Peter Pan Goes Wrong Promises 'Silly British People Getting Hit With Things' | Playbill

Video Peter Pan Goes Wrong Promises 'Silly British People Getting Hit With Things'

Plus, see the cast of the new Broadway comedy give us their best double-takes.

The Cornley Drama Society is back to present another play‚ J.M. Barrie's Peter Pan, and if the title of the new comedy from Mischief Theatre Company is any indication, it does not go well. Peter Pan Goes Wrong, now in previews at the Ethel Barrymore Theatre, is the latest transfer from the U.K. company known for messing everything up on stage. Opening night is set for April 19.

The follow-up to The Play That Goes Wrong is written by Mischief company members Henry Lewis, Jonathan Sayer, and Henry Shields. The play-within-a-play (this time Peter Pan) is sure to have audiences in stitches while they watch the company-within-the-company try their hardest to deliver lines while everything around them literally falls apart. "It's the first night every night," says Sayer. "It's doomed to go wrong in as many ways you can think of."

The Play That Goes Wrong premiered in London in 2012 and then on Broadway in 2017. Peter Pan Goes Wrong made its world premiere at London's Pleasance Theatre in 2013 and its West End debut in 2015 following a U.K. tour. The play was adapted as a TV special for BBC One in 2016. The show went on a U.K. tour in 2019 and 2020, including a stop at the Edinburgh Festival Fringe. 

The creators say they have always wanted to do an incredibly ambitious show going wrong. As their popularity has increased, so has their budget. "Now we've got to the point where we can put the show on as we dreamed it would be. It's a really big, ambitious show with a big revolving stage. There's flying, there's music, there's dancing—everything that you can imagine that show—all going wrong," says Shields, who also plays Chris Bean, the director of the Cornley Drama Society.

"It's really a show about glorious failure," says actor Harry Kershaw, then jokingly, "I hope the reviews don't say that. But yeah, glorious failure is really what it's about. And I think people relate to that.

Chris Leask—who plays the stage manager Trevor, always at odds with the actors (and the set)— has another reason that keeps audiences coming back for more Mischief: "Everyone loves an underdog. And it feels like every single one of the characters in the show is some sort of underdog within their world. External things happen, certain characters screw everything up—but they're trying so hard to do it right. It's exciting to see this company who are trying their hardest."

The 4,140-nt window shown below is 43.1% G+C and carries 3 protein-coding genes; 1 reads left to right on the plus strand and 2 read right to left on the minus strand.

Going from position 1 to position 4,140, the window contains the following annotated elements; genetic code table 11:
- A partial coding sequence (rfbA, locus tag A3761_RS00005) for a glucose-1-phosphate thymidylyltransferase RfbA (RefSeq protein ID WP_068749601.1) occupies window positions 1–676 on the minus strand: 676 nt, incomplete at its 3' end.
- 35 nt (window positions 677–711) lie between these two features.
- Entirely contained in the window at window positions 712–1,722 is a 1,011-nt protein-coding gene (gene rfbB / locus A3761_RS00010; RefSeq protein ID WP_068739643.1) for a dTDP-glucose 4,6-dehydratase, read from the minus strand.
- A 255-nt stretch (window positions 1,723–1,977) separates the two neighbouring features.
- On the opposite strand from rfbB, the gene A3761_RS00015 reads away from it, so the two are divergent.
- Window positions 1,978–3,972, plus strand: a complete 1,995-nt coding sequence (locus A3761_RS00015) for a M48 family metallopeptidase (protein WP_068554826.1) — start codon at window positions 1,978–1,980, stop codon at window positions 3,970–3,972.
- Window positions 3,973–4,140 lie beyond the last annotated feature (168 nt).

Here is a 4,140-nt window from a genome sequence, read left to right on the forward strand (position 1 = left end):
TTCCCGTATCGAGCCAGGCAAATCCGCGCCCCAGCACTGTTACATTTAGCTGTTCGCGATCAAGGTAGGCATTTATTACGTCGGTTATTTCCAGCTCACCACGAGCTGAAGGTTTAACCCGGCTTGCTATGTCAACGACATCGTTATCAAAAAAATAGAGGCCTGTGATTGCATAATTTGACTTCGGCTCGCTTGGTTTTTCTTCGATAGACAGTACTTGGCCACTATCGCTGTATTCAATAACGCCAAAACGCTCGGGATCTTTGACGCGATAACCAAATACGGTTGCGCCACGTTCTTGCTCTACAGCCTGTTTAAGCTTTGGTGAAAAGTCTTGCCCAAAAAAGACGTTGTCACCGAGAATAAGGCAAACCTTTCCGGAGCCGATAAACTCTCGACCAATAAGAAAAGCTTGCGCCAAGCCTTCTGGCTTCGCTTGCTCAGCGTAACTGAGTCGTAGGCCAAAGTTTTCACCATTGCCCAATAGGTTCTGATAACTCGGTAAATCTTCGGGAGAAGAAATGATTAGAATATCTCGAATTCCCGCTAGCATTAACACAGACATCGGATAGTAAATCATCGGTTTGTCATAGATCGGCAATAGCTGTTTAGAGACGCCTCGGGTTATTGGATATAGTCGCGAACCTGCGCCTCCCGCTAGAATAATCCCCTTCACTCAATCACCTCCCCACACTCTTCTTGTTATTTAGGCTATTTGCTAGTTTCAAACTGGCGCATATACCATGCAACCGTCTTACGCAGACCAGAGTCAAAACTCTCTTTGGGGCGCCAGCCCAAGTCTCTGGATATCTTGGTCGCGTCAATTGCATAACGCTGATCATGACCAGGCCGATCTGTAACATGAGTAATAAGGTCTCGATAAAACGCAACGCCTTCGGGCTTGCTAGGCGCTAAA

Most of the company, though, promised lots of fun and lots of laughs. However, almost every time they tried to say that it was just silliness, something a little deeper would sneak in: the basic human need for laughter and joy.

Actor Matthew Cavendish offers, "Escape into our world of silly British people getting hit with things. Enjoy that escape from the difficulties in your own lives and just leave feeling a little lighter."

See Henry Shields, Jonathan Sayer, Henry Lewis, and the Company of Peter Pan Goes Wrong

Peter Pan Goes Wrong features original U.K. cast members Henry Lewis as Robert, Jonathan Sayer as Dennis (beginning April 11), Henry Shields as Chris, Chris Leask as Trevor, Ellie Morris as Lucy, Charlie Russell as Sandra, Greg Tannahill as Jonathan, and Nancy Zamit as Annie. They are joined by Matthew Cavendish as Max, Bianca Horn as Jill, and Harry Kershaw as Francis. The company will also include Ryan Vincent Anderson, Stephen James Anthony, Fred Gray, and Brenann Stacker. Bartley Booz will play Dennis for preview performances March 17–April 9.

The Broadway run reunites the work's original creative team, led by director Adam Meggido and including scenic designer Simon Scullion, costume designer Roberto Surace, lighting designer Matt Haskins, sound designer Ella Wahlström, and co-composers Richard Baker and Rob Falconer. The Broadway bow is being produced by Kevin McCollum, Kenny Wax, Stage Presence, and Catherine Schreiber.

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